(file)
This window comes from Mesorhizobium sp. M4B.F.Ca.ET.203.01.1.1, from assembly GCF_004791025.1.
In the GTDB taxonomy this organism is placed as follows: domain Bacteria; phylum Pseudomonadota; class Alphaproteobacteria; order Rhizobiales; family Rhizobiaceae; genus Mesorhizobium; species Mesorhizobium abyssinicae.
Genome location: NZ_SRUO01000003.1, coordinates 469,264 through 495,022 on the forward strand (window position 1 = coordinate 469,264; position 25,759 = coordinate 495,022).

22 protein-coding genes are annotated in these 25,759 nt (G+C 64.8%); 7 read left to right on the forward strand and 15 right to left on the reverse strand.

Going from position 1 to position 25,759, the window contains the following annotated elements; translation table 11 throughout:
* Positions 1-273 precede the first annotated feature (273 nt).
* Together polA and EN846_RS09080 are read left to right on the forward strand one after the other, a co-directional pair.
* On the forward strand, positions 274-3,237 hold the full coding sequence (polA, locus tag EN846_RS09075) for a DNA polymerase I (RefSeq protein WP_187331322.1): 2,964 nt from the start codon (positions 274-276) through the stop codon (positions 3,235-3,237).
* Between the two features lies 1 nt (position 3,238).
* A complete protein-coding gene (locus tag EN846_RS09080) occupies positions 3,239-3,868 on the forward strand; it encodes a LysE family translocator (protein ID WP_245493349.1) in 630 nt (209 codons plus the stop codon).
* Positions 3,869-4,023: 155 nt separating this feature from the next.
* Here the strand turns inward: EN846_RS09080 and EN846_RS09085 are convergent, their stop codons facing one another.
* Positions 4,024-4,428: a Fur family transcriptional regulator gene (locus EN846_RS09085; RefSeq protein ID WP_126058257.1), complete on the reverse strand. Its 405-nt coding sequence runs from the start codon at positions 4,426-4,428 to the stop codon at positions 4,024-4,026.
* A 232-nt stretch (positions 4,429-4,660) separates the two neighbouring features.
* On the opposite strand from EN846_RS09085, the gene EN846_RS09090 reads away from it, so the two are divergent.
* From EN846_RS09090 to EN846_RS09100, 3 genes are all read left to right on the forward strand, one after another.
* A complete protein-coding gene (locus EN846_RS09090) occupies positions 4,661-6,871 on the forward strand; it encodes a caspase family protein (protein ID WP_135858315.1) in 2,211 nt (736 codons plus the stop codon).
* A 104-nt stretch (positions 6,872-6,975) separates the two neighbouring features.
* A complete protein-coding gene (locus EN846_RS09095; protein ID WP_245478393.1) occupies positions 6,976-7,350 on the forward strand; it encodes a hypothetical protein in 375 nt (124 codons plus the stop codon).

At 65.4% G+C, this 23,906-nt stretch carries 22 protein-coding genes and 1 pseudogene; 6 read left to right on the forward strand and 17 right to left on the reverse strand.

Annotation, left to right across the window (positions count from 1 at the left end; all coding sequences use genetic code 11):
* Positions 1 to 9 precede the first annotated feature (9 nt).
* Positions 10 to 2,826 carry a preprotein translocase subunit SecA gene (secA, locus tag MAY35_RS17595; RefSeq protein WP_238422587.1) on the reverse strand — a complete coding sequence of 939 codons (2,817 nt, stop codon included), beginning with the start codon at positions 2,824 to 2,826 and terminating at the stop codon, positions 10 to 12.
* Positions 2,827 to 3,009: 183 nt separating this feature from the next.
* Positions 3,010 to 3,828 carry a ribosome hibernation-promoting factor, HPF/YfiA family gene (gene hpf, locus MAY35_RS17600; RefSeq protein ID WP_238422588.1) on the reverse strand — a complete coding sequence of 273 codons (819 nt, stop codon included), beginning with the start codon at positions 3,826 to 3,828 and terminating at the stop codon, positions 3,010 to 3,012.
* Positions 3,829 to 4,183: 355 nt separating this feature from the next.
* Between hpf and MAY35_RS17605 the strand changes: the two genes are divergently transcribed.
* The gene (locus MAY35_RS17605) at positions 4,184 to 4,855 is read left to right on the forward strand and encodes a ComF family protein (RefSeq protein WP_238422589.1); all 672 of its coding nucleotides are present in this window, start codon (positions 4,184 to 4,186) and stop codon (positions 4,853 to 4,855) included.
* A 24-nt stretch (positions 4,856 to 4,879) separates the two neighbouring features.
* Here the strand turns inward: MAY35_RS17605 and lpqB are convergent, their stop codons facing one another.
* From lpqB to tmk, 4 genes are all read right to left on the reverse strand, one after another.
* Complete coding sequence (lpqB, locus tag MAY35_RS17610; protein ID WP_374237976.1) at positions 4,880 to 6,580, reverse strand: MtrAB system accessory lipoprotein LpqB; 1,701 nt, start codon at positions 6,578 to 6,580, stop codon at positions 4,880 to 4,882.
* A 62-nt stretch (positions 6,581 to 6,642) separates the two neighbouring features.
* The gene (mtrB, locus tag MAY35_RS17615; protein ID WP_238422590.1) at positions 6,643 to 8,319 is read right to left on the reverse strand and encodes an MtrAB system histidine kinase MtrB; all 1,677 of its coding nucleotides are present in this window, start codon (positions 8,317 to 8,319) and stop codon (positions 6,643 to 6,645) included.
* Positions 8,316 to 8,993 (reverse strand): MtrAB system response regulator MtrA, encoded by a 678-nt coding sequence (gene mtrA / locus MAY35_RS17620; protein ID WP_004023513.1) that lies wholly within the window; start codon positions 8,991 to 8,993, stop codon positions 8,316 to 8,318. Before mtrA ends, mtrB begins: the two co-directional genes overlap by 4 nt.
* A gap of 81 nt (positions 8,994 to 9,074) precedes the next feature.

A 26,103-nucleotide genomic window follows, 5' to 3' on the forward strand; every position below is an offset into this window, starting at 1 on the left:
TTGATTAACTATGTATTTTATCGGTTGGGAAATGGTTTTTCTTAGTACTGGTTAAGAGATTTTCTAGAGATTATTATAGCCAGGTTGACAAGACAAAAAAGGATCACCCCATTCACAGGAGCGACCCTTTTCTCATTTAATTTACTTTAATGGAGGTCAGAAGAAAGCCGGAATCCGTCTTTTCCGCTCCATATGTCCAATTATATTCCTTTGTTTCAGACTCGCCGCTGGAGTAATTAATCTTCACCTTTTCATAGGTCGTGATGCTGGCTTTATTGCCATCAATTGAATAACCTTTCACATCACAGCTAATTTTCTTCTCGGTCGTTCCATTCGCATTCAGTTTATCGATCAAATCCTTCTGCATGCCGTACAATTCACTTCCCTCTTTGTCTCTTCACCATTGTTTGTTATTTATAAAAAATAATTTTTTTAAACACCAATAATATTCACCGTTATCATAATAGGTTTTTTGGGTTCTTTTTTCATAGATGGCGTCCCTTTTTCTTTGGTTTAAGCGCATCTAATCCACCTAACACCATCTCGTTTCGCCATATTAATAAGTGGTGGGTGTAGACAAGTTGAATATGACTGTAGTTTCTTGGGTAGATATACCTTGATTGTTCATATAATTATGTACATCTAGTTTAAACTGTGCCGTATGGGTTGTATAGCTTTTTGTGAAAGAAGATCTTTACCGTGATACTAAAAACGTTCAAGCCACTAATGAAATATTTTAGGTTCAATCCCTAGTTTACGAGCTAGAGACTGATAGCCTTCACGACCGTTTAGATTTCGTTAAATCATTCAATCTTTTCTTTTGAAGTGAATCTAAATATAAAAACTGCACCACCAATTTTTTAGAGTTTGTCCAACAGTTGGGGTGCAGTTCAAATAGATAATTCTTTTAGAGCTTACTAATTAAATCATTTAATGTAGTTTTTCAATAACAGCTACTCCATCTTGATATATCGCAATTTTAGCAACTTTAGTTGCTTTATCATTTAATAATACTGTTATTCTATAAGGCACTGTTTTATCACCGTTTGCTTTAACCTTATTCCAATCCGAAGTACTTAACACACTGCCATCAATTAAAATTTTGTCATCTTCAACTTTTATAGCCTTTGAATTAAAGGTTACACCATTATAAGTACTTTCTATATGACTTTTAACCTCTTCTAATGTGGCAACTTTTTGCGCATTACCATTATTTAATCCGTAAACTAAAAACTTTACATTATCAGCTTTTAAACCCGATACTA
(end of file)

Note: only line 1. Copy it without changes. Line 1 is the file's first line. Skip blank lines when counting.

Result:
This window comes from Mesorhizobium sp. M4B.F.Ca.ET.203.01.1.1, from assembly GCF_004791025.1.